Wednesday, April 21, 2010
An Interview with Author Jim Hessler
Our first Spring 2010 book off the press was the paperback edition of Sickles at Gettysburg. The hardcover edition sold very well in Gettysburg and is also a finalist for the Army Historical Foundation's book award. In honor of our first Spring book rolling off the line, we asked author Jim Hessler some questions about Sickles and his book marketing efforts.
Q: I know you live in Gettysburg, PA. How is it helpful to live near the battlefield that you wrote a book about? What opportunities arise that might not otherwise?
A: It is enormously helpful. Terrain drives battles and you can't write these books without understanding: 1) the terrain and 2) what the battle participants could actually see (to the best that we can re-create today). By living near Gettysburg, I can visit the field weekly as opposed to only a few times a year. As a Battlefield Guide, I also get the opportunity to interact with interested members of the public who sometimes provide their own unique perspective on the battle.
Q: What's the best opportunity that has come from the many book signings you have done in bookstores throughout Gettysburg?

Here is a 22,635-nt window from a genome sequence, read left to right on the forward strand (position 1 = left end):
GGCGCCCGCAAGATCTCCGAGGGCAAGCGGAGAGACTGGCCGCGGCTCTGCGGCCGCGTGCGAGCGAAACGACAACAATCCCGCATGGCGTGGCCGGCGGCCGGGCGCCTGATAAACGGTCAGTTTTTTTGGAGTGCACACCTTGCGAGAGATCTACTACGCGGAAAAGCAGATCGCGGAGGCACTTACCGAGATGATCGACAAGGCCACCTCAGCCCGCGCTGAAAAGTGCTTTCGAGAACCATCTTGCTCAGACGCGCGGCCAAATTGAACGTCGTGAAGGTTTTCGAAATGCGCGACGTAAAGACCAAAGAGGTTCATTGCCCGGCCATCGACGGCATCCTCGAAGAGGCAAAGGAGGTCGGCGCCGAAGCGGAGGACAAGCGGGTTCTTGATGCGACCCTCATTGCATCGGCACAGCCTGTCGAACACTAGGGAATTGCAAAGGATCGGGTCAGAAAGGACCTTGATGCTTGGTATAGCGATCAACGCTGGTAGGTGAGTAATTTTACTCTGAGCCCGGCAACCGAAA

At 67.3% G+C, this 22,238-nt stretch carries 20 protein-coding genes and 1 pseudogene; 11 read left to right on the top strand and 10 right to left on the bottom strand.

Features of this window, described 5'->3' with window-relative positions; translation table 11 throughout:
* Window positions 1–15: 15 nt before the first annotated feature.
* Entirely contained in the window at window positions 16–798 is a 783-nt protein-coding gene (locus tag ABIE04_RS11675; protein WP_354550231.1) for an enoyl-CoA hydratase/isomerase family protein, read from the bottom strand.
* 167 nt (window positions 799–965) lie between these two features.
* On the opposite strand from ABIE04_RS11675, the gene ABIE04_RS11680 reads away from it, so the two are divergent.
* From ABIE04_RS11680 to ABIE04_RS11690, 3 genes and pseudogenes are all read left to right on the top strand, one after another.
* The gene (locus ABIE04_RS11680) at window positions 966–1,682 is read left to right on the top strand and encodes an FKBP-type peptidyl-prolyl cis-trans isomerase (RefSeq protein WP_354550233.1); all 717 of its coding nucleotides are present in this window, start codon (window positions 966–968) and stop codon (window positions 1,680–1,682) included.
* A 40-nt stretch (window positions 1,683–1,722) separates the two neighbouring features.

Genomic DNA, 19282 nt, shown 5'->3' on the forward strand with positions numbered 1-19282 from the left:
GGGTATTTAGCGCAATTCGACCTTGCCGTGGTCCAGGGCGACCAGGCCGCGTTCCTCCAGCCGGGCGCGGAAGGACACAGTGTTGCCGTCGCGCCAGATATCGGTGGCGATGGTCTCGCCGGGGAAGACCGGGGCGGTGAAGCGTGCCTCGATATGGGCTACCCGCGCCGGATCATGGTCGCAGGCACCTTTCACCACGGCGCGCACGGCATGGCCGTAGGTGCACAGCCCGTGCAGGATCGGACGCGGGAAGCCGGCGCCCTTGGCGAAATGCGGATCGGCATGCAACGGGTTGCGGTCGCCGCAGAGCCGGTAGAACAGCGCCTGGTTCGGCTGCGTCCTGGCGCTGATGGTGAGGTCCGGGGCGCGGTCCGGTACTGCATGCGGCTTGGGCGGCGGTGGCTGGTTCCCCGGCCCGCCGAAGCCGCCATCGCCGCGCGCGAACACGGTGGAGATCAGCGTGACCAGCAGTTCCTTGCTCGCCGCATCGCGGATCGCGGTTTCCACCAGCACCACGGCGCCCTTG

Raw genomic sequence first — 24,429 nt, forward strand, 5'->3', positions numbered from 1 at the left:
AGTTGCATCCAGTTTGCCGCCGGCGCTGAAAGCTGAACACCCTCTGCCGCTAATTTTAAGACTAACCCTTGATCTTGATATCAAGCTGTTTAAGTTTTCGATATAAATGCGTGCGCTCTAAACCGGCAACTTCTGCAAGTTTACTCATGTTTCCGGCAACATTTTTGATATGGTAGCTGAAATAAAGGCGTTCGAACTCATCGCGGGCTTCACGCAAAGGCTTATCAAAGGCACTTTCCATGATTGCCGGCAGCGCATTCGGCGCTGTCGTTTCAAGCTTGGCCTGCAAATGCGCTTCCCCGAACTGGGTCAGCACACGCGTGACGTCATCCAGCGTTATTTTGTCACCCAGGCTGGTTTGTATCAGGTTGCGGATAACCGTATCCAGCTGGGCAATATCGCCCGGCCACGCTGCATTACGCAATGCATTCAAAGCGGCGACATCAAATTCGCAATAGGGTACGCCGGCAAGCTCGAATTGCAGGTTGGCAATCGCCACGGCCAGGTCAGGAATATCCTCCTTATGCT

A: Meeting people in general has provided numerous opportunities. I've made connections with prominent authors, historians, and retailers that did not exist before I wrote the book. Each one of those relationships leads to more potential word of mouth and referrals down the road. I can't say that one stands out over any others, because they may all lead to something positive, but certainly meeting fellow Savas Beatie authors JD Petruzzi and Steve Stanley, along with the (former) crew of the American History Store (Jim Glessner and Eric Lindblade) clearly paid dividends for me this year. And hopefully these are relationships that will continue into the future.
Q: What are you working on now?
A: I am still promoting the Sickles book, both in hardcover and the new paperback edition just released. Officially I am not presently working on anything else; but unofficially I am researching a little bit of this and that. Having tackled many of the problems within the Army of the Potomac, I feel my next book (should there be one) would have to tackle comparable problems within Lee's army.
Q: What's the best marketing tip that you would give a new author?
A: Get out there and meet people. People are not going to buy a Civil War book in large numbers just because we think the topic is endlessly fascinating. You need to meet people to get those incremental sales.
Q: Thanks, Jim. We appreciate your time.
A: You're welcome.